Errors in Housing Unit Listing and their Effects on Survey Estimates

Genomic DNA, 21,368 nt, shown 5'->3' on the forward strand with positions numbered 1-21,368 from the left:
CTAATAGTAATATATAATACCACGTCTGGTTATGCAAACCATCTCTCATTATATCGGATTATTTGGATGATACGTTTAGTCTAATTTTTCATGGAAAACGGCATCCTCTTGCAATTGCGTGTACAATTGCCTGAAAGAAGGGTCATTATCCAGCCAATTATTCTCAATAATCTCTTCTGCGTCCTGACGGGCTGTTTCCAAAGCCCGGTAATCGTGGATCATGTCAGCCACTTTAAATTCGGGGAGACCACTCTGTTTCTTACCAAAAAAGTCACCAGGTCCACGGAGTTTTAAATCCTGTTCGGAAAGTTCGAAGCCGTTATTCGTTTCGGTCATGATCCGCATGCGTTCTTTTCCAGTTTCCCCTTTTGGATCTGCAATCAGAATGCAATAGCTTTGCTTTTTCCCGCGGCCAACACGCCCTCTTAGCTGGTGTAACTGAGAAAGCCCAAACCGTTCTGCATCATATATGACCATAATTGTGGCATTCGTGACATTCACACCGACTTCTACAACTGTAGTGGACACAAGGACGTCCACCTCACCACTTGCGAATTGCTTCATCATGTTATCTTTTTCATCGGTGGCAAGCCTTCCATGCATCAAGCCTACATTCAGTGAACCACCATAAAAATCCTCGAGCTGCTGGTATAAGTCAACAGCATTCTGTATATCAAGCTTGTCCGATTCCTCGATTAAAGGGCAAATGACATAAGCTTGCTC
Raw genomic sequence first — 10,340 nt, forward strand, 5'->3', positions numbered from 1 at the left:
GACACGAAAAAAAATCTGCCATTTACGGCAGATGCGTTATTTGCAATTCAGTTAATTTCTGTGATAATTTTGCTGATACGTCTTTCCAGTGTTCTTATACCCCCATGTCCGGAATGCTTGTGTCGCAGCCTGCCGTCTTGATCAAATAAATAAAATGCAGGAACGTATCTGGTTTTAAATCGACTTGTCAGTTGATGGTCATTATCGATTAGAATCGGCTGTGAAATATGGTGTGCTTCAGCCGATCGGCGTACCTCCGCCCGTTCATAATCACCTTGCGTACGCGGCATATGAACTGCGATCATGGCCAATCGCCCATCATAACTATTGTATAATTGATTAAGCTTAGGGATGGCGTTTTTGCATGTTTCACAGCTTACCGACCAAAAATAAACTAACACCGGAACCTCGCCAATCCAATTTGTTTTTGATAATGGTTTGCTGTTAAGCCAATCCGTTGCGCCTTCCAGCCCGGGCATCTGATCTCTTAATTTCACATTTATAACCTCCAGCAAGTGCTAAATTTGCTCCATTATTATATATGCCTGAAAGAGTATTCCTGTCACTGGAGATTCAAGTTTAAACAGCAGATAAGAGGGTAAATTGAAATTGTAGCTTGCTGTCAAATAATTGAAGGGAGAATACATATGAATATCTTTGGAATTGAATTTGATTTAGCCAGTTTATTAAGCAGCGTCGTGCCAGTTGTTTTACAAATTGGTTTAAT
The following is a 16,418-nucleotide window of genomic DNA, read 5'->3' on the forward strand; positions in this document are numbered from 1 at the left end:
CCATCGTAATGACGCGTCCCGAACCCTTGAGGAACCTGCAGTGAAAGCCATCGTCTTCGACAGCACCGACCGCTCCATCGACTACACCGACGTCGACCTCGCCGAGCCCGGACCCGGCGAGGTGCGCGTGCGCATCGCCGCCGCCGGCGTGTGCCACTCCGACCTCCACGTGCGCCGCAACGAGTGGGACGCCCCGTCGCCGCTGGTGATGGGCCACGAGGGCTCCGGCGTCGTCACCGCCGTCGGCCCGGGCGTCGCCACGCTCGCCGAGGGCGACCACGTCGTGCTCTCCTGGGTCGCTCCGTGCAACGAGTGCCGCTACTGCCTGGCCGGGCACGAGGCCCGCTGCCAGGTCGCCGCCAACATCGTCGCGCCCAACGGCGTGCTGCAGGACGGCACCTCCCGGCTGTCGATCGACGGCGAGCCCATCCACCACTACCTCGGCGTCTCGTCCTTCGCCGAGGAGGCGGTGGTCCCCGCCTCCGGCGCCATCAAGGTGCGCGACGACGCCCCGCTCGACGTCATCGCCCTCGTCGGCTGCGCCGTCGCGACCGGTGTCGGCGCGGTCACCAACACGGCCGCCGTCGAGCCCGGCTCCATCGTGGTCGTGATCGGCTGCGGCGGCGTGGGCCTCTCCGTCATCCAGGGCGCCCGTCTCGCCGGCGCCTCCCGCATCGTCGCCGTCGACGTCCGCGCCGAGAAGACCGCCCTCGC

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In the absence of a national population or housing register, field work organizations in many countries use in-field housing unit listings to create a sampling frame for in-person household surveys. Survey designers select small geographic clusters called segments and specially trained listers are sent to the segments to record the address and/or description of every housing unit. These frames are then returned to the central office where statisticians select a sample of units for the survey. The quality of these frames is critically important for the overall survey quality. A well designed and executed sample, efforts to reduce nonresponse and measurement error, and high quality data editing and analysis cannot make up for errors of undercoverage and overcoverage on the survey frame. Previous work on housing unit frame quality has focused largely on estimating net coverage rates and identifying the types of units and segments that are vulnerable to undercoverage. This dissertation advances our understanding of the listing process, using sociological and psychological theories to derive hypotheses about lister behavior and frame coverage. Two multiple-listing datasets supporttests of these hypotheses. Chapter 1 demonstrates that two well-trained and experienced listers produce different housing unit frames in the same segments. Chapter 2 considers listing as a principal-agent interaction, but finds limited support for the ability of this perspective to explain undercoverage in traditional listing. Chapter 3 has more success explaining the mechanisms of error in dependent listing. Listers tend not to correct the errors of inclusion and exclusion on the frame they update, leading to undercoverage and overcoverage. Chapter 4 tests for bias due to the observed undercoverage, but finds little evidence that lister error would lead to substantial changes in survey estimates. Housing unit listing is a complex task that deserves more research in the survey methods literature. This work fills in some of the gaps in our understanding of the listing process, but also raises many questions. The good news for survey researchers is that the listers' errors appear to be somewhat random with respect to the household and person characteristics, at least for the variables and datasets studied in this work.